Course design

Players 2023: The curious history of TPC Sawgrass’ most redesigned hole

TPC Sawgrass

Dom Furore / Golf Digest

Editors' Note: This story first ran in March 2022. During the 2022 Players Championship, the 12th hole played to a 3.946 stroke average for the tournament, making it the 14th toughest hole for the week.

Following the 2016 Players Championship, the PGA Tour did something it had never done since moving the competition to the Players Stadium Course at TPC Sawgrass in 1982: It completely tore apart one of the original holes and built a new one.

Pete Dye had renovated or remodeled TPC Sawgrass—perhaps his most transformative piece of architecture—about a half dozen times between 1983 and 2011, but most of those changes were cosmetic or agronomic. In constructing an entirely new par-4 12th, the tour and lead architect Steve Wenzloff changed the complexion not just of that hole but the choreography of the tournament on the second nine.

That was the intent.

From a spectator’s point of view, the 12th hole was one of the weakest. The entire concept of the course, at least as envisioned for the Players Championship, was to place the golf within amphitheaters of fans who were provided elevated viewing perspectives on high grass embankments (the first iteration of TPC Sawgrass actually had squared-off bleachers). At the 12th, however, there was no good vantage point to the green, which was raised above its surrounds and pushed back against trees with little traffic flow around the hole. Fans who did gather to watch often couldn’t see approach shots due to a large mound blocking the left side of the green and fairway.

There was also the matter of how the hole was being played. At roughly 360 yards, Dye’s original 12th was a model of the short par-4 concept he used on numerous courses, with a semi-blind green tucked behind a tall grassy mound on the left. With the putting surface sitting up like an island surrounded by bunkers and hollows of long rough, almost every player approached the hole the same way, hitting irons and metalwoods to a common layup area leaving repetitive wedges into the green—along with a minefield of divots.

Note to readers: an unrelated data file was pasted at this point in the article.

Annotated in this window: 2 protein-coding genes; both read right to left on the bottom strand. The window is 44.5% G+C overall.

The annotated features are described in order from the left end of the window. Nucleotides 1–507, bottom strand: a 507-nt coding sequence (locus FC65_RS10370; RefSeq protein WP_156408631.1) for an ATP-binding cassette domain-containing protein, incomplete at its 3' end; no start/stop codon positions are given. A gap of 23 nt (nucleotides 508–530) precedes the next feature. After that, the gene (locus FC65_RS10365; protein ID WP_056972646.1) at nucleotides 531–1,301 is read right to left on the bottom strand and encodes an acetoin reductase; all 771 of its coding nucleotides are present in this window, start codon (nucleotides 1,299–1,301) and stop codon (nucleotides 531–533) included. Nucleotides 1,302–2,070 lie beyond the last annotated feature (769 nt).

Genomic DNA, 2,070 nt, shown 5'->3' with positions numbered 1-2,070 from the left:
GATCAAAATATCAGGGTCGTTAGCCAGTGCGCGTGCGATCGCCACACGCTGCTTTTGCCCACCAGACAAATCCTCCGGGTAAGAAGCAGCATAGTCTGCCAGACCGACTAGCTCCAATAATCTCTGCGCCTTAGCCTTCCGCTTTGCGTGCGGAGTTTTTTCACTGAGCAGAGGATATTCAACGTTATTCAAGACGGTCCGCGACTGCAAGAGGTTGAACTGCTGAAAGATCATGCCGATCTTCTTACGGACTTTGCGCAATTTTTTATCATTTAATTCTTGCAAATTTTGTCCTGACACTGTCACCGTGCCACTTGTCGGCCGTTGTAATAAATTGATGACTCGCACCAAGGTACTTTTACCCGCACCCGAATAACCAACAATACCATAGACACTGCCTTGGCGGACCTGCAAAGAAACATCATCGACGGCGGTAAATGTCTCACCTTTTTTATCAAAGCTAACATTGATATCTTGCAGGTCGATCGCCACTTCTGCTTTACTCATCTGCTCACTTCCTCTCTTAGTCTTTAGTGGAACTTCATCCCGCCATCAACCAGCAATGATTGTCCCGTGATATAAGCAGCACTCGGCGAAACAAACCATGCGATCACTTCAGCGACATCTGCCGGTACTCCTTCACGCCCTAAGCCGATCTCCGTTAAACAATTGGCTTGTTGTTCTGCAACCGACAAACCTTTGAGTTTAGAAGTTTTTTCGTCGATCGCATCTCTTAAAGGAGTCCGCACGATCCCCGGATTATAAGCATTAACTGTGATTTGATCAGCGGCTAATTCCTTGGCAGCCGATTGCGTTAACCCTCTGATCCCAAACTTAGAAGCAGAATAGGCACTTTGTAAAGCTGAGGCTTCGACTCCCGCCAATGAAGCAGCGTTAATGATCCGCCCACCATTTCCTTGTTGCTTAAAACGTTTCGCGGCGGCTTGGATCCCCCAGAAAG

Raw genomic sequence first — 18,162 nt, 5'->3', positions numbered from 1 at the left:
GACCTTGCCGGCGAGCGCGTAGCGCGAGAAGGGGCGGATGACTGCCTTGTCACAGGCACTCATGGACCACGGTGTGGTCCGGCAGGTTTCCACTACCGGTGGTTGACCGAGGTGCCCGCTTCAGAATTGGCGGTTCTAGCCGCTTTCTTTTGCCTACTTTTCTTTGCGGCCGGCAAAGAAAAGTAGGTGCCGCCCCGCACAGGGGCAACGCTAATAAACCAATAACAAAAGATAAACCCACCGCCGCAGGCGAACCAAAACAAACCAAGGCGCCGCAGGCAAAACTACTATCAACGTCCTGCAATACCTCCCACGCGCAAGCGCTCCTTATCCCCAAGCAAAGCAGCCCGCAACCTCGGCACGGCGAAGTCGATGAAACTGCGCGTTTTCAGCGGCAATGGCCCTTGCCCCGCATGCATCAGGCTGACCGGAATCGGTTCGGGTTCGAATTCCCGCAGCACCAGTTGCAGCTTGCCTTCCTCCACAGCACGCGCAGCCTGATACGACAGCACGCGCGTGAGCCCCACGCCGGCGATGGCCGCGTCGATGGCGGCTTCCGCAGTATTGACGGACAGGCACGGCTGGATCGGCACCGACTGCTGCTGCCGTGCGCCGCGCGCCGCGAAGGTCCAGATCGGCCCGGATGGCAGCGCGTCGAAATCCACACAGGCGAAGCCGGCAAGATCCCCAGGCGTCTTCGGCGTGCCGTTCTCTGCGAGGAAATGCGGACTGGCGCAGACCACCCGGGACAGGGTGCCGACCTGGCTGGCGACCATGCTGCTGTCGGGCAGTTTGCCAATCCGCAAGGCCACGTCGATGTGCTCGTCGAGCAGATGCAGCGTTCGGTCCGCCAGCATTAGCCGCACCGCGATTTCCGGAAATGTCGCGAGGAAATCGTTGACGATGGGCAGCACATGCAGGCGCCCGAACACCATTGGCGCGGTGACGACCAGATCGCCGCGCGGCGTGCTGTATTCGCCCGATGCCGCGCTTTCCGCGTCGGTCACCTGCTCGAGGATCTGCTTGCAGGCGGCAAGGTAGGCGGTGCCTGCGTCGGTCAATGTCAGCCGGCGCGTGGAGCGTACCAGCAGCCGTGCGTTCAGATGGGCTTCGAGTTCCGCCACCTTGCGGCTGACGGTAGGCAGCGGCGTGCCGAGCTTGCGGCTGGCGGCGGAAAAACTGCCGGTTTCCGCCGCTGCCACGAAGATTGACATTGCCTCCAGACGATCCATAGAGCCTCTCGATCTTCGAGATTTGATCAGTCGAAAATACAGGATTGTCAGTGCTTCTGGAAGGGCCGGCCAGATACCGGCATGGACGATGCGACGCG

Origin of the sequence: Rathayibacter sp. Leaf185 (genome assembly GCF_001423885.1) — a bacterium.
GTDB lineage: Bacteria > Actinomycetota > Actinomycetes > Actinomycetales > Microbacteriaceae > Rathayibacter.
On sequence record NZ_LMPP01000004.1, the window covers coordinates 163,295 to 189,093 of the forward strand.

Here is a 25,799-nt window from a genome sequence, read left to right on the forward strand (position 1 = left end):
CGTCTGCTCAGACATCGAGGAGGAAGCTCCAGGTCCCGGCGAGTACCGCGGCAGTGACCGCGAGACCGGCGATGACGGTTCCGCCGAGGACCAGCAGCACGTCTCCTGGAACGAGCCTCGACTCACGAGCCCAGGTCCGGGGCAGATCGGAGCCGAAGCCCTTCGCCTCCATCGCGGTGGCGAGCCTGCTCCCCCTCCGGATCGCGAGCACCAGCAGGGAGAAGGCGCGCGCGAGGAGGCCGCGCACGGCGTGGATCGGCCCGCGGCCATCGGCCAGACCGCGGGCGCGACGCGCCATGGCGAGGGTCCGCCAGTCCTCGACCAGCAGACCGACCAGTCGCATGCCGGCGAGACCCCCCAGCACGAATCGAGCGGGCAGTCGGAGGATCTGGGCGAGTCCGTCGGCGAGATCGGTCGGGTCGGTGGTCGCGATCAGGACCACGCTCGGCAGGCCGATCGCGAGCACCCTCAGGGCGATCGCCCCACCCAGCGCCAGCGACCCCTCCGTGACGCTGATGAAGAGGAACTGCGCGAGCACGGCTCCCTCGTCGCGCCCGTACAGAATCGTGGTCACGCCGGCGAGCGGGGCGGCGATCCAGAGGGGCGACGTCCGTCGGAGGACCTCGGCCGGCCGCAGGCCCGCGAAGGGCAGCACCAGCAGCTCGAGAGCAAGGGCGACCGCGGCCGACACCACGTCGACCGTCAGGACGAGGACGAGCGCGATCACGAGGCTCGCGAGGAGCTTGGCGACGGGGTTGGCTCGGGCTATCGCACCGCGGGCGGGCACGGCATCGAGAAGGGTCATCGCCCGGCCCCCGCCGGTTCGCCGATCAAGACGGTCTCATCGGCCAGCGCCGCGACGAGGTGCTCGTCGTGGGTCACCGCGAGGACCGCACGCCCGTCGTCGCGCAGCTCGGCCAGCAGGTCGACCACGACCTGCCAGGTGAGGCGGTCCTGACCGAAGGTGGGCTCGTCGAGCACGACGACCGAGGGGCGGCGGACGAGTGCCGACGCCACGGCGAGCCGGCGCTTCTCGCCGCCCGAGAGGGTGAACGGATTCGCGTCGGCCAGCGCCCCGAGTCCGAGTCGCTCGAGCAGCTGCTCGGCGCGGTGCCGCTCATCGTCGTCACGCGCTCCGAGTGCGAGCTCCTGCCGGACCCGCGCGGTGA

“We were very much looking at how little movement there was on the back nine in terms of scoring,” says Stephen Cox, PGA Tour senior tournament director. “We began to consider if there was a way that we could add a little bit of drama early on the back nine with guys making moves."


Cox noted that the tour had seen other tournaments interject swing holes by incorporating drivable par 4s. In turn, his group began exploring something similar at 12 to enhance both the competition and the fan experience.

With four Players contested using the reimagined 12th hole, it’s worth a look at how successful it’s been at achieving the tour’s goals. Given the repetitive way that players were approaching the 12th previously, it’s little surprise that from 2010 through 2016 it played to a stroke average of 3.894, never fluctuating more than .1 stroke year to year, and yielded 111 birdies per tournament on average.

The new 12th that Wenzloff designed is normally around 370 yards from the championship tees but has been set up in the 280- to 320-yard range for most of the rounds played since 2017. Wenzloff, who has worked for the PGA Tour since the 1990s and was involved in a comprehensive reconstruction of the Stadium Course in 2006, took the canal that cuts near the 11th tees and extended it down the left side of the 12th hole, pushing the water up to the edge of the green complex. A long, low waste bunker borders the left edge of the fairway, and a mound, riffing on the mound fronting the old green but on the opposite side, was erected on the thru-line right of the green, which is banked toward the water.

Wenzloff had conversations about changing the hole with Dye shortly before the architect ceased working. Dye, who passed away at the beginning of 2020, was initially reluctant to embrace the idea—he didn’t build many traditional drivable par 4s, and an old saying went that if Dye had wanted players to get to the green in one, he’d have built a par 3.